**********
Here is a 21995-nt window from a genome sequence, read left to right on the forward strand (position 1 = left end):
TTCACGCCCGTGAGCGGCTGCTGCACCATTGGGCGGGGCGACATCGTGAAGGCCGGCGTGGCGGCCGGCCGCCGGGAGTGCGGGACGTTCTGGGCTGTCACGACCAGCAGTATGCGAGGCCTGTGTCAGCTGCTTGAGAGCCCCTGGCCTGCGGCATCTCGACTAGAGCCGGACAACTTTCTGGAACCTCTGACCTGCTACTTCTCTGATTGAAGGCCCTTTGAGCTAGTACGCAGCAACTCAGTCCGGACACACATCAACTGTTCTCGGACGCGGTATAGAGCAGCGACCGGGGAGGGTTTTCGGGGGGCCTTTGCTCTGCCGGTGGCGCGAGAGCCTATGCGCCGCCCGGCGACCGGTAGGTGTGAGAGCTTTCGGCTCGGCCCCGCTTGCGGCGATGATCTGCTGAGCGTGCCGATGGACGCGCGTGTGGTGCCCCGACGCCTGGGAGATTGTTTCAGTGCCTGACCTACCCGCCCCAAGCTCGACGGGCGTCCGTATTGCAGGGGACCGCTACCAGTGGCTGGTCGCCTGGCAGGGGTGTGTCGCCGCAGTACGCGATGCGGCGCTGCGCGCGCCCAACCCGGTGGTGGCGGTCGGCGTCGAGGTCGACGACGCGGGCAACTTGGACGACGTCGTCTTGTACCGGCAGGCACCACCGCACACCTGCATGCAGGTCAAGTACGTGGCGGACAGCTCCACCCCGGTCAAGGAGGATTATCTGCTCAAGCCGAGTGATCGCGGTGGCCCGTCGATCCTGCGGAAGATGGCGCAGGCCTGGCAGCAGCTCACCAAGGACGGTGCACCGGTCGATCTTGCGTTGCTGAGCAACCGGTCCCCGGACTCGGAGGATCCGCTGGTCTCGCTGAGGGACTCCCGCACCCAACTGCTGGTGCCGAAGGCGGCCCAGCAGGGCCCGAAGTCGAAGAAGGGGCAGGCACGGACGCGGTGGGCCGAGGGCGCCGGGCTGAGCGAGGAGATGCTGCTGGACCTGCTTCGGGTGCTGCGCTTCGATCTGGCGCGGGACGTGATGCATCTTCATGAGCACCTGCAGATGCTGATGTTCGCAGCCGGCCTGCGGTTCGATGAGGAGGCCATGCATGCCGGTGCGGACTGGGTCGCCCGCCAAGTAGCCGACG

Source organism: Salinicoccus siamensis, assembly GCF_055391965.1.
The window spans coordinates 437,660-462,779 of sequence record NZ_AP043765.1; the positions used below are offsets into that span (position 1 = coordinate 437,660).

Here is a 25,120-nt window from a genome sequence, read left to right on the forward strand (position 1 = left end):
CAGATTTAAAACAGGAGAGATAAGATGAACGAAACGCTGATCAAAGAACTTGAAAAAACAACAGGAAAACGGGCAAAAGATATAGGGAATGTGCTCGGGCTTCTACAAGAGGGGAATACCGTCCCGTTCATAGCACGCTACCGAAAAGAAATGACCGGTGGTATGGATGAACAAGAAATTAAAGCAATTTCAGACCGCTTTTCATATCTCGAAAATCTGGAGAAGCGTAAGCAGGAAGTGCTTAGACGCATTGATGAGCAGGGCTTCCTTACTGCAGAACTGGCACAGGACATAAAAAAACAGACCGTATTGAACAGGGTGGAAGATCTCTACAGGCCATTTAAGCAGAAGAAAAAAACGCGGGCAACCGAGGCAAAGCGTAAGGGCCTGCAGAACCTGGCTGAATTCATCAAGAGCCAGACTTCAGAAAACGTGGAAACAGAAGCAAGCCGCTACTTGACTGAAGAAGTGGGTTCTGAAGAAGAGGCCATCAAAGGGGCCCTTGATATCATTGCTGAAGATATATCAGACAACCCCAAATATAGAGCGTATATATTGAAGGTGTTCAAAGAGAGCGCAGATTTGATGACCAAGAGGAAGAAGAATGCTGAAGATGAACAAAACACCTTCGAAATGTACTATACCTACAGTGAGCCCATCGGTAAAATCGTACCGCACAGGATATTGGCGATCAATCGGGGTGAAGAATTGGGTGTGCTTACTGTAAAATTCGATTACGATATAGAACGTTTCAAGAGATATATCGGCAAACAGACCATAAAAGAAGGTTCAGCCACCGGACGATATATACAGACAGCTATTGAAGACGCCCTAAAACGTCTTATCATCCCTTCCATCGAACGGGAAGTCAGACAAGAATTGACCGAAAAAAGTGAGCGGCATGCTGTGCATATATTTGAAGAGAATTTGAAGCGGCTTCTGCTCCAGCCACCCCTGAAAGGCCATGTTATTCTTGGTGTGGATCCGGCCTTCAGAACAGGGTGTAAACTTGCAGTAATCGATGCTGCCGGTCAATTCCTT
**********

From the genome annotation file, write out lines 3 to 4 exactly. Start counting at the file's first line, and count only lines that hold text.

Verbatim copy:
Source organism: Salinicoccus siamensis, assembly GCF_055391965.1.
The window spans coordinates 437,660-462,779 of sequence record NZ_AP043765.1; the positions used below are offsets into that span (position 1 = coordinate 437,660).